The Accountability Issue

Often in my training sessions I’ll ask the question, “How many of you agree that we do a lousy job of holding people accountable in the automobile business?” Without exception, they will all raise their hands.

Leaders that have figured out how to hold people accountable are the most successful when it comes to developing a culture of leaders and achieving high results.

Holding people accountable doesn’t have to be a negative experience. When people understand the expectations, they will seek to achieve those expectations, goals, objectives, culture or however you might want to frame it.

People tend to do the right thing when they know it’s in their best interest, not when you have to hit them over the head with a baseball bat.

Your job as a leader is to sell the team the idea that the things the organization deems to be in the best interest of the organization is actually in their best interest too. Achieving expectations means they win, we win and we all have more success.

Easy tips:

1. Make sure everyone is reminded of the expectations. Yes, that seems elementary, but the evaporation factor is always in play. Either as a direct message or subliminally, leaders must constantly remind the troops of what’s expected and what’s important.

2. Get on it right now. Far too often when there’s a lapse in achievement, leaders let things drag on and on. The more things are allowed to slip, the more those things become habit, and the more the expectations are lowered.

3. You don’t have to be mean to enforce expectations. People like to work in a well-run, well-disciplined organization. This isn’t about screaming and hollering at someone about their failures. It is about letting them know quickly we’re not on track; you and your team are not getting it done, whatever “getting it done” might mean to you.

At some point there must be consequences for those who cannot live up to reasonable expectations. The ultimate consequence is they get to go to work someplace else.

4. Be consistent in your actions and statements. The easiest way for expectations to fall apart is that you are all over the place. You let some things slide for some people and not for others. You cannot be Dr. Jekyll and Mr. Hyde. Selective enforcement with just a few people will destroy the morale and productivity of the team.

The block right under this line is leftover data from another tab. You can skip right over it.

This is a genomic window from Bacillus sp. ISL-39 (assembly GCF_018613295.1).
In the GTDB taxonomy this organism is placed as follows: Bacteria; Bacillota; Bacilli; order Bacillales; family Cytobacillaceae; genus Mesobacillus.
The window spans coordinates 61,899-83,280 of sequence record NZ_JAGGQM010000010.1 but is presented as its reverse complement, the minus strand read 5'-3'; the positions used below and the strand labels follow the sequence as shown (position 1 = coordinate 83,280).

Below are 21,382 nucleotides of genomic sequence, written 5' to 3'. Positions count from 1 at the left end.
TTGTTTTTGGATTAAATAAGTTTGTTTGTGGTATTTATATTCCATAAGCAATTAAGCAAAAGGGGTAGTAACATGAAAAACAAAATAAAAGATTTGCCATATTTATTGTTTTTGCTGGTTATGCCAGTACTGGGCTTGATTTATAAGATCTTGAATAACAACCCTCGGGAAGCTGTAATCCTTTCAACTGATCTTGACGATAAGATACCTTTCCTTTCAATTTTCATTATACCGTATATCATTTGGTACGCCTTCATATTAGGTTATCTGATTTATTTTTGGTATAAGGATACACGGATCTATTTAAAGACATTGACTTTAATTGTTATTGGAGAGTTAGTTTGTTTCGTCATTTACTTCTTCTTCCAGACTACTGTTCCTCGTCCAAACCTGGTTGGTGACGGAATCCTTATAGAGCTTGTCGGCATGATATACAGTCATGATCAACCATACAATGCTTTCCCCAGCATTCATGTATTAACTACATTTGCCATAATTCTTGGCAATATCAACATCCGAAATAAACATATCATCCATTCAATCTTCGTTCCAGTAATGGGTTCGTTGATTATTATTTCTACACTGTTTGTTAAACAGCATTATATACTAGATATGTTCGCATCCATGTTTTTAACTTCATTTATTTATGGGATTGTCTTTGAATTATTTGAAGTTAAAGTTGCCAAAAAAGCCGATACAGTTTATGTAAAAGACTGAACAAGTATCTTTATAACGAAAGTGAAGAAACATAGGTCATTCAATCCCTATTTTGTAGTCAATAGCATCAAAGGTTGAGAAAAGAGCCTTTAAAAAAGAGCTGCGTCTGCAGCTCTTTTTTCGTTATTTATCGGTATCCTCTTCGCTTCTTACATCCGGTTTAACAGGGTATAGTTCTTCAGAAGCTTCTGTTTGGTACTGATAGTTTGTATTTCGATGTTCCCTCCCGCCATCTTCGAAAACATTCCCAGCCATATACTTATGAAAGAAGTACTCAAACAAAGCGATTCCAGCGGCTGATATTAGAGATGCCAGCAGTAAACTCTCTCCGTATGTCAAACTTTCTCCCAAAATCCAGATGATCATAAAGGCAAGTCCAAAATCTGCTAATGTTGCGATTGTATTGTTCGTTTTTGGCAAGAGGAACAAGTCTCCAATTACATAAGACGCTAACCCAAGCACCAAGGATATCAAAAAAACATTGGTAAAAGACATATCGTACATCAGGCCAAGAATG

5. There are times when you need to figure out the real root of why expectations aren’t being met. What’s the real problem? Leadership sometimes will set the wrong expectations. Setting the wrong expectations is just as bad as not having any.

6. In order to hold others accountable we too have to hold ourselves accountable. We should make it a daily practice of looking in the mirror and being honest with ourselves.

A part of holding yourself accountable is never to forget, “Familiarity breeds contempt.” The closer you become with people the more difficult you make your responsibility of holding them accountable.

I’m holding you accountable. That’s all I’m gonna say, Tommy Gibbs

Recruiting & Training issue

While I realize you don’t care all that much about my history, I want you to know I’ve tried it all when it comes to recruiting and training. In the early 80s we had an off-campus training facility with two full-time recruiters and trainers for our three-store group.

I wish I had a perfect fix for you. I can get you close but, in the end, you have to deal with the issues surrounding a major cultural shift.

That’s what it is, a major cultural shift when it comes to today’s recruiting and training of salespeople.

If you’re building a new store from the ground up, you have a much better chance of making it happen. You can write the new rules, hire the right people and change the game.

You can lay out an achievable game plan that will carry you through the next 20 years. I didn’t say it’s not going to change over the next 20 years, just that it will put you in a position to build on as you move forward.

Since you’re probably not building a new store it’s going to be a little more difficult, but if you have some discipline you can do it. It’s going to be expensive but if you think about what you might be investing in a new store given the chance, then it’s probably a bargain.

And, if you think about the cost of turnover, you’re going to win big time. Nothing you can do will eliminate turnover, but how you deal with it and how you restock your shelves can make a big difference.

The size of your store certainly can change the equation, but at some level all of this is doable.

When it comes to training, you have to get committed to something more than “Johnny the new car manager/GSM will handle it whenever we hire someone.” Johnny can close deals, but he ain’t no trainer.

As a matter of fact, it’s a burden and pain in Johnny’s butt to have to deal with it. His lesson plan consists of making sure they know the selling process.

Hiring outside companies to come in and do your recruiting and hiring is a short-term fix at best. It makes you feel warm and fuzzy, but the end result doesn’t change much of anything.